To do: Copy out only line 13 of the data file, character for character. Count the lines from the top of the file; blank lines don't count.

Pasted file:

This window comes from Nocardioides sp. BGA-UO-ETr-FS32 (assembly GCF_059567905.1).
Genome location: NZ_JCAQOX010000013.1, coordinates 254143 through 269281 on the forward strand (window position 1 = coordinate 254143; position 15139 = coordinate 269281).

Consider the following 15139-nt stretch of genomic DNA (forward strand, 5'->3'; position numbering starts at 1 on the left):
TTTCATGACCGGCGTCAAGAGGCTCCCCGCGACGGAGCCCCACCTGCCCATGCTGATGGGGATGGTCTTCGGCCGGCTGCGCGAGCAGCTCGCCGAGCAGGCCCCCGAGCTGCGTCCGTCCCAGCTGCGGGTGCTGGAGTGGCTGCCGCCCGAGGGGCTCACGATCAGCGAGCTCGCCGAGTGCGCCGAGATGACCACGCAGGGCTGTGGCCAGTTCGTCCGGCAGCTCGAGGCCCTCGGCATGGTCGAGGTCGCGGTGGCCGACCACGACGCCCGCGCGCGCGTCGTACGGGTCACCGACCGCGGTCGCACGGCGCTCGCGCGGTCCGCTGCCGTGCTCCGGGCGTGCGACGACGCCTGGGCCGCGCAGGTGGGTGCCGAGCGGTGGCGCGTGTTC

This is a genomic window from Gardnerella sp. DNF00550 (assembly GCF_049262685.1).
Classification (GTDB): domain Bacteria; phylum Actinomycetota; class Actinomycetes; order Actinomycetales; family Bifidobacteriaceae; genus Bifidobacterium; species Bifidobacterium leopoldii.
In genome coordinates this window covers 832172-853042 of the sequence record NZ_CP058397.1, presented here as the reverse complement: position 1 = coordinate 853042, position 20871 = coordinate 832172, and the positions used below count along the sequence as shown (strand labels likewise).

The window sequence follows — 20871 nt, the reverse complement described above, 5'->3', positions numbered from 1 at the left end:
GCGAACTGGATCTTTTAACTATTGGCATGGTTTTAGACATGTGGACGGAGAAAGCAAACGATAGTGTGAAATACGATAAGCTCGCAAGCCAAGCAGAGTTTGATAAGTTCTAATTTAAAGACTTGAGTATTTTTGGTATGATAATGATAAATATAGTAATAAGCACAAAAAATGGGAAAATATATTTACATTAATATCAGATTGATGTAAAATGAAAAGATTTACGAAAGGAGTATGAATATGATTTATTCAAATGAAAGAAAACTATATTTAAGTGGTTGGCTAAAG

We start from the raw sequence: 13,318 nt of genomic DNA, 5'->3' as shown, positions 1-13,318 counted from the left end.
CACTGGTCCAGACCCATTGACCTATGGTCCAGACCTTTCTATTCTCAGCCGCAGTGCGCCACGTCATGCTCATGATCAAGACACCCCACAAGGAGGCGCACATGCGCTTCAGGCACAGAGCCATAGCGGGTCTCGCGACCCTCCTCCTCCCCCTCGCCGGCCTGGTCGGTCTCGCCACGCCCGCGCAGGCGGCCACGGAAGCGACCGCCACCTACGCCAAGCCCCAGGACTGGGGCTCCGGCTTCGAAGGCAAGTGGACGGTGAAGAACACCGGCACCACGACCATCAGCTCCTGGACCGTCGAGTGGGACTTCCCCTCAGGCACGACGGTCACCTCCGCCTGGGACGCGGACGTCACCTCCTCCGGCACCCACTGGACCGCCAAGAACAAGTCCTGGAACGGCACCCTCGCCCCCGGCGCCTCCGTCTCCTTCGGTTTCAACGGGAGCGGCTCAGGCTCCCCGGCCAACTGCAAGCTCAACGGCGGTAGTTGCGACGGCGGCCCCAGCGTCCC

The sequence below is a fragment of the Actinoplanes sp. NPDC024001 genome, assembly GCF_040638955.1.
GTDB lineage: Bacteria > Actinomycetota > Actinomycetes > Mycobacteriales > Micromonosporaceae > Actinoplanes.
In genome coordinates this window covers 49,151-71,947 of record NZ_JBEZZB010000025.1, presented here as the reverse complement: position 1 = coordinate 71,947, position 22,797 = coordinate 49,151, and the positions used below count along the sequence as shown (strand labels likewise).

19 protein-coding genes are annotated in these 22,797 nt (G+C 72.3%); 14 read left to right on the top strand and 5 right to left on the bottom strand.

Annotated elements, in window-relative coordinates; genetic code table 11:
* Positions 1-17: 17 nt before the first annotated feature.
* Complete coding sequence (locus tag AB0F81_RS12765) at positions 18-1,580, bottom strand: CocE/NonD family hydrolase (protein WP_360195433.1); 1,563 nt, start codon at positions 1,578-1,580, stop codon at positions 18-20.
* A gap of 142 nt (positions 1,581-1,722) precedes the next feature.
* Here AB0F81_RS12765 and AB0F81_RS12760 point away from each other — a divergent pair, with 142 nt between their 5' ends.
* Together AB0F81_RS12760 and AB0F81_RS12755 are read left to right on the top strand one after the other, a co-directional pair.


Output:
GTDB lineage: Bacteria > Actinomycetota > Actinomycetes > Mycobacteriales > Micromonosporaceae > Actinoplanes.